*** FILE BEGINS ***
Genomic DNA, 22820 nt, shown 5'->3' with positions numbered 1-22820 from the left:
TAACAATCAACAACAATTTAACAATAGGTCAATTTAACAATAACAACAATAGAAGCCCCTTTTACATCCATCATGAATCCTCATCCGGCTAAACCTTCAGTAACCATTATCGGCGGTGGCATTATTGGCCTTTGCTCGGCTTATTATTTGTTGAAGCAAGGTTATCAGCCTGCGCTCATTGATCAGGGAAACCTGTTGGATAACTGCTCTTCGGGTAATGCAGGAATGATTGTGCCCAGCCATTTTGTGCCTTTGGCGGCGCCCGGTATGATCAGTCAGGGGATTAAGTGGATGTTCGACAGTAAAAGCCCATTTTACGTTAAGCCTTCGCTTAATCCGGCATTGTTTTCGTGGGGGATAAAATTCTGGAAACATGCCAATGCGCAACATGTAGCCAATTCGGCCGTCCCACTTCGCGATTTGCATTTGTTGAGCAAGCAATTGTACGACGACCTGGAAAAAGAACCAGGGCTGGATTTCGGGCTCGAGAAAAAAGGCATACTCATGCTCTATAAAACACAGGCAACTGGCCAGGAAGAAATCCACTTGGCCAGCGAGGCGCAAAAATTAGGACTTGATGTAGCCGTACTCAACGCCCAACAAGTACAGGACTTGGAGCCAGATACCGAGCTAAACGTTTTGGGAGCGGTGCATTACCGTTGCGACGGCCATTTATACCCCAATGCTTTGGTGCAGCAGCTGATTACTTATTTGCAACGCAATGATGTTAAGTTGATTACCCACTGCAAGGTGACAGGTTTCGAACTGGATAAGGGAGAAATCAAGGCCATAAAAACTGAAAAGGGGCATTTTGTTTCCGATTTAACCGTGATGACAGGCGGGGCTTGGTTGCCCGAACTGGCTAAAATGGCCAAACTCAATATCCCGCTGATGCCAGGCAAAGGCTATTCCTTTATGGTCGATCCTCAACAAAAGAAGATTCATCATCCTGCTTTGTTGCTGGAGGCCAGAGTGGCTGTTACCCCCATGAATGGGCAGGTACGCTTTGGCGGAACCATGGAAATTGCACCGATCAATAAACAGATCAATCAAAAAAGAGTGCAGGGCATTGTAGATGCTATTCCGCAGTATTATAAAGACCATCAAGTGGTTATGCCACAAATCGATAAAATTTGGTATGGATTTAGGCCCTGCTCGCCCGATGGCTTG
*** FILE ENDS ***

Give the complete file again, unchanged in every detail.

Genomic DNA, 22820 nt, shown 5'->3' with positions numbered 1-22820 from the left:
TAACAATCAACAACAATTTAACAATAGGTCAATTTAACAATAACAACAATAGAAGCCCCTTTTACATCCATCATGAATCCTCATCCGGCTAAACCTTCAGTAACCATTATCGGCGGTGGCATTATTGGCCTTTGCTCGGCTTATTATTTGTTGAAGCAAGGTTATCAGCCTGCGCTCATTGATCAGGGAAACCTGTTGGATAACTGCTCTTCGGGTAATGCAGGAATGATTGTGCCCAGCCATTTTGTGCCTTTGGCGGCGCCCGGTATGATCAGTCAGGGGATTAAGTGGATGTTCGACAGTAAAAGCCCATTTTACGTTAAGCCTTCGCTTAATCCGGCATTGTTTTCGTGGGGGATAAAATTCTGGAAACATGCCAATGCGCAACATGTAGCCAATTCGGCCGTCCCACTTCGCGATTTGCATTTGTTGAGCAAGCAATTGTACGACGACCTGGAAAAAGAACCAGGGCTGGATTTCGGGCTCGAGAAAAAAGGCATACTCATGCTCTATAAAACACAGGCAACTGGCCAGGAAGAAATCCACTTGGCCAGCGAGGCGCAAAAATTAGGACTTGATGTAGCCGTACTCAACGCCCAACAAGTACAGGACTTGGAGCCAGATACCGAGCTAAACGTTTTGGGAGCGGTGCATTACCGTTGCGACGGCCATTTATACCCCAATGCTTTGGTGCAGCAGCTGATTACTTATTTGCAACGCAATGATGTTAAGTTGATTACCCACTGCAAGGTGACAGGTTTCGAACTGGATAAGGGAGAAATCAAGGCCATAAAAACTGAAAAGGGGCATTTTGTTTCCGATTTAACCGTGATGACAGGCGGGGCTTGGTTGCCCGAACTGGCTAAAATGGCCAAACTCAATATCCCGCTGATGCCAGGCAAAGGCTATTCCTTTATGGTCGATCCTCAACAAAAGAAGATTCATCATCCTGCTTTGTTGCTGGAGGCCAGAGTGGCTGTTACCCCCATGAATGGGCAGGTACGCTTTGGCGGAACCATGGAAATTGCACCGATCAATAAACAGATCAATCAAAAAAGAGTGCAGGGCATTGTAGATGCTATTCCGCAGTATTATAAAGACCATCAAGTGGTTATGCCACAAATCGATAAAATTTGGTATGGATTTAGGCCCTGCTCGCCCGATGGCTTG